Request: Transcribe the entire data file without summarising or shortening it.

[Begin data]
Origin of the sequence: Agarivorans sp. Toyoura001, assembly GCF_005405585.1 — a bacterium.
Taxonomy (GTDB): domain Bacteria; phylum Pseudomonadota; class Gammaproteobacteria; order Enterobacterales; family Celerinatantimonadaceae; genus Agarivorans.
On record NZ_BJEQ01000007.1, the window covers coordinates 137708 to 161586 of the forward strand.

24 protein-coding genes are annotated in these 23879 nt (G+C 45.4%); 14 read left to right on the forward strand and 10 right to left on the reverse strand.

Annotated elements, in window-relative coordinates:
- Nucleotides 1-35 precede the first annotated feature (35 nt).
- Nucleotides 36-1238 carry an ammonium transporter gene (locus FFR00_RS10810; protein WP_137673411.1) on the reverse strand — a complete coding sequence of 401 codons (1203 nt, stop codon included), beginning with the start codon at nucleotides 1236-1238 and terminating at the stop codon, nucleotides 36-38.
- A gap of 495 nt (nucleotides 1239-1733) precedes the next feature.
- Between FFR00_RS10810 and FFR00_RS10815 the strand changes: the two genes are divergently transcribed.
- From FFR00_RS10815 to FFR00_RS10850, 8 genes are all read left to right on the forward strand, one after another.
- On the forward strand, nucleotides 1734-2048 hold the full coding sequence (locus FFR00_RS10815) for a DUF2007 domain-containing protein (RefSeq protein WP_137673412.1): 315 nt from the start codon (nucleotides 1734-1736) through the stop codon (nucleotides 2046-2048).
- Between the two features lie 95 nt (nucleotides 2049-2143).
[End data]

Origin of the sequence: Agarivorans sp. Toyoura001, assembly GCF_005405585.1 — a bacterium.
Taxonomy (GTDB): domain Bacteria; phylum Pseudomonadota; class Gammaproteobacteria; order Enterobacterales; family Celerinatantimonadaceae; genus Agarivorans.
On record NZ_BJEQ01000007.1, the window covers coordinates 137708 to 161586 of the forward strand.

24 protein-coding genes are annotated in these 23879 nt (G+C 45.4%); 14 read left to right on the forward strand and 10 right to left on the reverse strand.

Annotated elements, in window-relative coordinates:
- Nucleotides 1-35 precede the first annotated feature (35 nt).
- Nucleotides 36-1238 carry an ammonium transporter gene (locus FFR00_RS10810; protein WP_137673411.1) on the reverse strand — a complete coding sequence of 401 codons (1203 nt, stop codon included), beginning with the start codon at nucleotides 1236-1238 and terminating at the stop codon, nucleotides 36-38.
- A gap of 495 nt (nucleotides 1239-1733) precedes the next feature.
- Between FFR00_RS10810 and FFR00_RS10815 the strand changes: the two genes are divergently transcribed.
- From FFR00_RS10815 to FFR00_RS10850, 8 genes are all read left to right on the forward strand, one after another.
- On the forward strand, nucleotides 1734-2048 hold the full coding sequence (locus FFR00_RS10815) for a DUF2007 domain-containing protein (RefSeq protein WP_137673412.1): 315 nt from the start codon (nucleotides 1734-1736) through the stop codon (nucleotides 2046-2048).
- Between the two features lie 95 nt (nucleotides 2049-2143).